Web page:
The GTS Hardcase from Tour Trek (Golfsmith’s house brand) is one of the few available hardsided golf travel bags. Like the Samsonite Hardside, it has a lightweight ABS shell and comes with four 360-degree spinner wheels on the bottom of the case that enable you to roll it standing up, along with two in-line skate wheels when you need to pull it over rougher terrain.
An interior pocket or two would have been nice, but now we’re really splitting hairs. The GTS Hardcase and Samsonite Hardside are very similar products (thus the similar scoring), and it ultimately may come down to which one is better priced on a given day (we’ve seen both at discounts to the listed MSRPs), and whether or not you get antsy about the fact that we couldn’t find any warranty information about the product. We presume that Golsmith would stand behind its products, but you may not be as trusting as we are.
If you fill up your golf travel bag to the airline baggage weight limit, you’ll be at 50 pounds. It’s much easier to roll 50 pounds that is standing up on four wheels than it is to lift one edge of a 50 pound bag and drag it behind you on two wheels. Your arms, shoulders and back will all thank you if you make the move.
Retail price: $199.99
Golfsmith: Check price now
DESIGN AND CONSTRUCTION
As mentioned above, the Tour Trek GTS Hardcase golf travel case is made of ABS (Acrylonitrile butadiene styrene, if you must know what it stands for), a lightweight plastic that has a bit of flexibility. Interestingly, both the Tour Trek GTS Hardcase and the Samsonite Hardside had a number of scuffs and scratches after their maiden voyages – we presume it’s just a propensity of ABS to show wear and tear. There was, however, no damage to the structural integrity of the case, and more importantly, the precious cargo was untouched.
A two-way zipper runs the length of the bag with a ring that enables the zippers to be locked together, and the bag comes with a TSA approved padlock. The dimensions of the GTS Hardcase are approximately 52” x 15” x 14”, compared to the Samsonite Hardside’s 54″ x 16″ x 12″, and thus the GTS Hardcase has a tad more interior capacity. Note that even though it’s a hair shorter than the Samsonite, it had no problems accommodating a golf carry bag with an oversize driver in it.
The design of the Tour Trek GTS Hardcase also includes:
- four 360-degree “spinner” wheels on the bottom of the case that pivot in any direction, making for a smooth rolling experience and the ability to pivot quickly and easily,
- two additional in-line skate wheels positioned on one side that can be used to pull the case over curbs or uneven surfaces,
- a thin layer of padding throughout the bag, with thicker foam padding at the top to protect the heads of your clubs as they extend out of your regular golf carry bag,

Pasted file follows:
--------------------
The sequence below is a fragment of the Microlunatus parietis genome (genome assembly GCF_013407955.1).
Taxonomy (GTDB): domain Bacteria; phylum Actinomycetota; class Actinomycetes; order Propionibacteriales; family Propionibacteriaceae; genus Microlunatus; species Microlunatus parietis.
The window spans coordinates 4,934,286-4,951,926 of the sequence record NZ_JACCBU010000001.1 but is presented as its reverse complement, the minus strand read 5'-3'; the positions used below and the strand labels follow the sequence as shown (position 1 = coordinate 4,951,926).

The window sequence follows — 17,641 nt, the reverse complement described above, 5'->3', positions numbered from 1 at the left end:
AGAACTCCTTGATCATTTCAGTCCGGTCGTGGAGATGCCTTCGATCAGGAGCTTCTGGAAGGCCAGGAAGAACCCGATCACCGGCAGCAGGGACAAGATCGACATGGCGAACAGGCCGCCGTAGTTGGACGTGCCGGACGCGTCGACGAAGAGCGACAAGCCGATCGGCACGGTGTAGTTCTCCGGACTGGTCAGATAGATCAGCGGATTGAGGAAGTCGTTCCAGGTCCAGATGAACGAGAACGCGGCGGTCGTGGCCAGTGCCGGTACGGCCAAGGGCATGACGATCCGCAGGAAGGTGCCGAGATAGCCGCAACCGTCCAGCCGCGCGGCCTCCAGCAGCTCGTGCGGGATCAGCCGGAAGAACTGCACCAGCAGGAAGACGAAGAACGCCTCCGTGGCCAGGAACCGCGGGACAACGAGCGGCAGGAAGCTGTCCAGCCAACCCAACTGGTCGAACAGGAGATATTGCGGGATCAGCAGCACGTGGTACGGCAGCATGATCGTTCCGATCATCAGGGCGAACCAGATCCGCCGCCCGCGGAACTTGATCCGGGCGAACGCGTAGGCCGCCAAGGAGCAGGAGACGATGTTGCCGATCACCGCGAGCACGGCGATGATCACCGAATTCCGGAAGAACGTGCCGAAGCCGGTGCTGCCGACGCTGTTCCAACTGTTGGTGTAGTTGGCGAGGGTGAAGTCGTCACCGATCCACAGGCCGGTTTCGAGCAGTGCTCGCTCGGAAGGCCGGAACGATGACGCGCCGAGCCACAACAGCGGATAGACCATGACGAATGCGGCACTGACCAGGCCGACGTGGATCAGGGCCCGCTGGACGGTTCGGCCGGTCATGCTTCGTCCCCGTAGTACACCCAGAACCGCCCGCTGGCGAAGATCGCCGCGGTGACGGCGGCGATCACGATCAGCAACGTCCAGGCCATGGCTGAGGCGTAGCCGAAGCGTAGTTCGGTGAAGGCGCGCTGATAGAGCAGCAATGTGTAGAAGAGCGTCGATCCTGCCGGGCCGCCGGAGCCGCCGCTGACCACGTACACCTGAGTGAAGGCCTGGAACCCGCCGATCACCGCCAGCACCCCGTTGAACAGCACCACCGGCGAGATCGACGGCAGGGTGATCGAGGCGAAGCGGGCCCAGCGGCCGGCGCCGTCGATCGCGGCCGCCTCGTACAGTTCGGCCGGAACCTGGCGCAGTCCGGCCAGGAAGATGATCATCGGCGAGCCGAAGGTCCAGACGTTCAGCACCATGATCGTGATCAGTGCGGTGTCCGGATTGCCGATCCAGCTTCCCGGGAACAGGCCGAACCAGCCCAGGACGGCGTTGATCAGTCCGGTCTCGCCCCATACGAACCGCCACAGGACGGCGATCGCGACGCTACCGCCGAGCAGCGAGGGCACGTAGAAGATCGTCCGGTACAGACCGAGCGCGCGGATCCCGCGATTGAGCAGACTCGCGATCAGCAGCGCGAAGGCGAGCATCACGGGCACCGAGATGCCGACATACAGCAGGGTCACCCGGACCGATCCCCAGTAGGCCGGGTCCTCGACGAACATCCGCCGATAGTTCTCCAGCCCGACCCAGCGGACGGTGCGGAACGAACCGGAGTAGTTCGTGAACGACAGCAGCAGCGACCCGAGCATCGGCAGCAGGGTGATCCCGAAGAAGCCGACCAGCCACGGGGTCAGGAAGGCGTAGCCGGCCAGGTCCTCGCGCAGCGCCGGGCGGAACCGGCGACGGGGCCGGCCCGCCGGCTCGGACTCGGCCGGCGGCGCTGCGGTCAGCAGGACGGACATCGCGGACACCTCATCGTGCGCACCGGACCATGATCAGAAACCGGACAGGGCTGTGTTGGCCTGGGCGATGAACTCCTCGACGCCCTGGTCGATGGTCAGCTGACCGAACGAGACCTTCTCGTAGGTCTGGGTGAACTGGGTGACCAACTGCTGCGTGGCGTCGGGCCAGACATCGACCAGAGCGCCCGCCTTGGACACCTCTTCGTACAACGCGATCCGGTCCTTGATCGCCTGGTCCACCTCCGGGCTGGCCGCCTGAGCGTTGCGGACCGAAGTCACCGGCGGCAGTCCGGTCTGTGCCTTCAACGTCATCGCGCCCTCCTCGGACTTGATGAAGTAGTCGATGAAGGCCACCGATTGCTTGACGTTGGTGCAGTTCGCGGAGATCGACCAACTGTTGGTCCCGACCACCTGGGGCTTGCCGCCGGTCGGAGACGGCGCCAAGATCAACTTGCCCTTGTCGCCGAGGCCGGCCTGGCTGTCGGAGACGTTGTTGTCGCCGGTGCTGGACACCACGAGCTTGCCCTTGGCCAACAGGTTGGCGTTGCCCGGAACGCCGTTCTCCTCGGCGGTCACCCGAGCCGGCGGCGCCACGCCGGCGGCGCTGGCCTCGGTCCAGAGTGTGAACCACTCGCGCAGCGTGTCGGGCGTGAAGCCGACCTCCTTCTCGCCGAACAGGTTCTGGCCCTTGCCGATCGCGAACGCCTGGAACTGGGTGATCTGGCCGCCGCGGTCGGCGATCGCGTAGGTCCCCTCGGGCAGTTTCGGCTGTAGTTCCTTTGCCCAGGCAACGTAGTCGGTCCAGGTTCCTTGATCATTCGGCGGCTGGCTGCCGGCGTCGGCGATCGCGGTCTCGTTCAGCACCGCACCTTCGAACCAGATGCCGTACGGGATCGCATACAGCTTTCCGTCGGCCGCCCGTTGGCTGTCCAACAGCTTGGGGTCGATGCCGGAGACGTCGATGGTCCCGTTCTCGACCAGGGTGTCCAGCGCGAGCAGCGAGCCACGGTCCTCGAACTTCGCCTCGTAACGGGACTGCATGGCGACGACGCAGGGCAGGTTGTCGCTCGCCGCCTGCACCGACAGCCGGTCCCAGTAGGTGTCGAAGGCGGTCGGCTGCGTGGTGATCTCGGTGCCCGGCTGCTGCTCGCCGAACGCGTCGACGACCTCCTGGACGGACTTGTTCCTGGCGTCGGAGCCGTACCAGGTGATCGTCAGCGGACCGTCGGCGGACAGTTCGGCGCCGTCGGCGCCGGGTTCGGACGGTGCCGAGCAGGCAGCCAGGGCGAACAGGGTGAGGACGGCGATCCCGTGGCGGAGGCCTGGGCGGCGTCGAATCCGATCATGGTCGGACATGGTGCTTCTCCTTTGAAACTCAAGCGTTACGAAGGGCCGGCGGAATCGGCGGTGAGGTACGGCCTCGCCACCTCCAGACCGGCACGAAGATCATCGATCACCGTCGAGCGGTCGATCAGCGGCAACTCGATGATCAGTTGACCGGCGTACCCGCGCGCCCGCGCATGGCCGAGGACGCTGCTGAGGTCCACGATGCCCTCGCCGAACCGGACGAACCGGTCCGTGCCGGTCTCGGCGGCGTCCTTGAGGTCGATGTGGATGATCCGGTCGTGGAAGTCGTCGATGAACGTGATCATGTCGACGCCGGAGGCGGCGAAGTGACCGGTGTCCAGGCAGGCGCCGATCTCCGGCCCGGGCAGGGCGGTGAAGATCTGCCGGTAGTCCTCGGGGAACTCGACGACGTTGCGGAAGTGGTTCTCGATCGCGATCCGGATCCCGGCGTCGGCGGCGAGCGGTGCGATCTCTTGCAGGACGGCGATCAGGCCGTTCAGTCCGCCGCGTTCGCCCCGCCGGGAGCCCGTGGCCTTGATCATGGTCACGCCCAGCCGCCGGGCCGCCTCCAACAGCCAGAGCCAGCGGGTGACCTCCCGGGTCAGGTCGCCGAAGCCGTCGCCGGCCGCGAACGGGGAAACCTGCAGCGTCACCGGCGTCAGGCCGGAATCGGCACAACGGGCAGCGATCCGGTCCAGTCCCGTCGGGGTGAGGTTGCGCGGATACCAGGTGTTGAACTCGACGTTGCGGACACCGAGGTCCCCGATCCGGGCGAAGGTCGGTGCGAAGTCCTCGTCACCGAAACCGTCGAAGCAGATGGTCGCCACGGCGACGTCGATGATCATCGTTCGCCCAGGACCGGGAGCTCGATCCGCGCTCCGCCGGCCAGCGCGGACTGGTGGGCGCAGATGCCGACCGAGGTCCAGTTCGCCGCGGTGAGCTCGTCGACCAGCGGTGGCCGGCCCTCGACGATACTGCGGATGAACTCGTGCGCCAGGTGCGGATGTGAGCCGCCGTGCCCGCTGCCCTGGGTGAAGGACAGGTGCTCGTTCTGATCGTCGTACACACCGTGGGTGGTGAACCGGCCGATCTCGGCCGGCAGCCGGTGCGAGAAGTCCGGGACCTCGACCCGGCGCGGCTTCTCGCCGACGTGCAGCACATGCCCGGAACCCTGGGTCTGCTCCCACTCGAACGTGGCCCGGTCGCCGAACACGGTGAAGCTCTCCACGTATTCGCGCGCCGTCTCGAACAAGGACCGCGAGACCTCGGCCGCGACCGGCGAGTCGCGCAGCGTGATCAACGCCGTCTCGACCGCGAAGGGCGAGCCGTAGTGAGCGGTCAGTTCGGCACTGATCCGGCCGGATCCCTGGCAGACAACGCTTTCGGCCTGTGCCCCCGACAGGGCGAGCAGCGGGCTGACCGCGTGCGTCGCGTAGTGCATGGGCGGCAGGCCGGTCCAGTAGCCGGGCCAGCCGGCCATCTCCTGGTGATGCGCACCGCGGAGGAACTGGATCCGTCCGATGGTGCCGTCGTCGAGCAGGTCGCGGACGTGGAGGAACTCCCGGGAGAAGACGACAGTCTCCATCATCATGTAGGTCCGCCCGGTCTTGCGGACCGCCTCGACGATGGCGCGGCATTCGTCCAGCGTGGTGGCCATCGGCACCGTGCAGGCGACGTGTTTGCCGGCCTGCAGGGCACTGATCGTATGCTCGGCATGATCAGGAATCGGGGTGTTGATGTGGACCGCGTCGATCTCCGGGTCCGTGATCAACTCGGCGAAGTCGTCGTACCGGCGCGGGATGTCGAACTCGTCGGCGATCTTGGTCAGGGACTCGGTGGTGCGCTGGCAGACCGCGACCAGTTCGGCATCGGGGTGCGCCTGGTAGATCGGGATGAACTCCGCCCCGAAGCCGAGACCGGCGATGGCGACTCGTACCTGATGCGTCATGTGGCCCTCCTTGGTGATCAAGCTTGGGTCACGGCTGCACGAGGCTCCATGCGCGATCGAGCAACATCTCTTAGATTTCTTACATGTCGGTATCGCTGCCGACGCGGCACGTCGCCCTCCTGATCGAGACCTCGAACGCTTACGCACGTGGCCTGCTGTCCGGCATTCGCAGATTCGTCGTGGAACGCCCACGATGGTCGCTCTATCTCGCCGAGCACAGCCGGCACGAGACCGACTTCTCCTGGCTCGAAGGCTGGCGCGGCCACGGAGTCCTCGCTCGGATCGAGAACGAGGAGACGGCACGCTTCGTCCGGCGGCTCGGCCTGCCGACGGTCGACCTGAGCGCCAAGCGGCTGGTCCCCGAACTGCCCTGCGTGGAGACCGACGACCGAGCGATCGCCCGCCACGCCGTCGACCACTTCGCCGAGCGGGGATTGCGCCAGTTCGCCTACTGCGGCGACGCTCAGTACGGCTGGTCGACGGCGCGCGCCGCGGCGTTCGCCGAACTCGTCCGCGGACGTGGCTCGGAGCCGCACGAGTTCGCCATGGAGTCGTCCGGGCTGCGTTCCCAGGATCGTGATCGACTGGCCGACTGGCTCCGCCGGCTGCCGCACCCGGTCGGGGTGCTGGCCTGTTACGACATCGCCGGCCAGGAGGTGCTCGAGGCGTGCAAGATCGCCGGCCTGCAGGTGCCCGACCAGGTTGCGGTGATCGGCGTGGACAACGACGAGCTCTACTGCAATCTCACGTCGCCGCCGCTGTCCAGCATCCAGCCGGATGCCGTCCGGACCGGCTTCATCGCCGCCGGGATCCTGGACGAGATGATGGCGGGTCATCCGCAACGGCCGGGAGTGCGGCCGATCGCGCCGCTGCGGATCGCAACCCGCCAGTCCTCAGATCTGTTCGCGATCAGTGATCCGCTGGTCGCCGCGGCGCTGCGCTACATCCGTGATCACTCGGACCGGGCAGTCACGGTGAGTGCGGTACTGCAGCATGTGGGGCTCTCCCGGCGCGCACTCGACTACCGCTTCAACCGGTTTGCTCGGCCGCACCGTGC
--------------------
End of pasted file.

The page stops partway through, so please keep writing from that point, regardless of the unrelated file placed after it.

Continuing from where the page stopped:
- two internal adjustable straps to secure your golf bag – one that fits around the top of the bag and one toward the bottom,
- two plastic-gripped handles – one at the top of the case, and one on the side – with springs that cause the handles to fold tight with the case when they aren’t being used, and
- only one color option – grey.
We tested the Tour Trek GTS Hardcase with a standard sized carry bag, and were comfortably able to fit a pair of golf shoes, a pair of flip flops, and clothes for a long weekend. On the trip home, we had all of the dirty clothes in a plastic hotel laundry bag, and were easily able to shove the plastic bag into the GTS Hardcase and zip it shut. The ABS exterior has some give to it, so there was actually additional room to cram in additional stuff, but as always, you have to be aware of exceeding airline restrictions on weight.
Like the Samsonite Hardside, the Tour Trek GTS Hardcase is designed to stand on its base and let you wheel it along on the four “spinner” wheels. If you’re going over a curb or uneven surface, you can easily grab the top handle and drag it behind you on the two in-line skate wheels.
The Tour Trek GTS Hardcase weighed 16 pounds (as tested), making it the second heaviest travel case we tested (topped only by the OGIO Mammoth), but because it is fully wheeled, the additional weight doesn’t impact the ease of hauling it around. The primary impact of the heavier weight is that it means you’re a bit closer to the airlines’ “overweight” baggage fee for bags over 50 pounds before you’ve even started packing.
While the GTS Hardcase is two inches shorter than the Samsonite Hardside, it’s still difficult to fit in the trunk of a typical import car, so you’ll need to either use a pass through between the trunk and back seat, or you can just lay it across the entire back seat (which worked fine in our rental Toyota Camry).
The Tour Trek GTS Hardcase golf travel bag retails for $199.99, placing it among the least expensive third of bags in our tests. We’ve hammered home the convenience of four-wheeling in this review, but will emphasize it one more time – until you’ve tried it, you don’t know what you’re missing. The hard shell provides great confidence in the protection afforded for your clubs, while staying relatively light.
We couldn’t find any warranty information about the Tour Trek GTS Hardcase either on the packaging or on the retailer’s web site, so it may just be caveat emptor. This is a minor concern, although Golfsmith is a large retailer and presumably would stand behind its house products.
Retail price: $199.99
Golfsmith: Check price now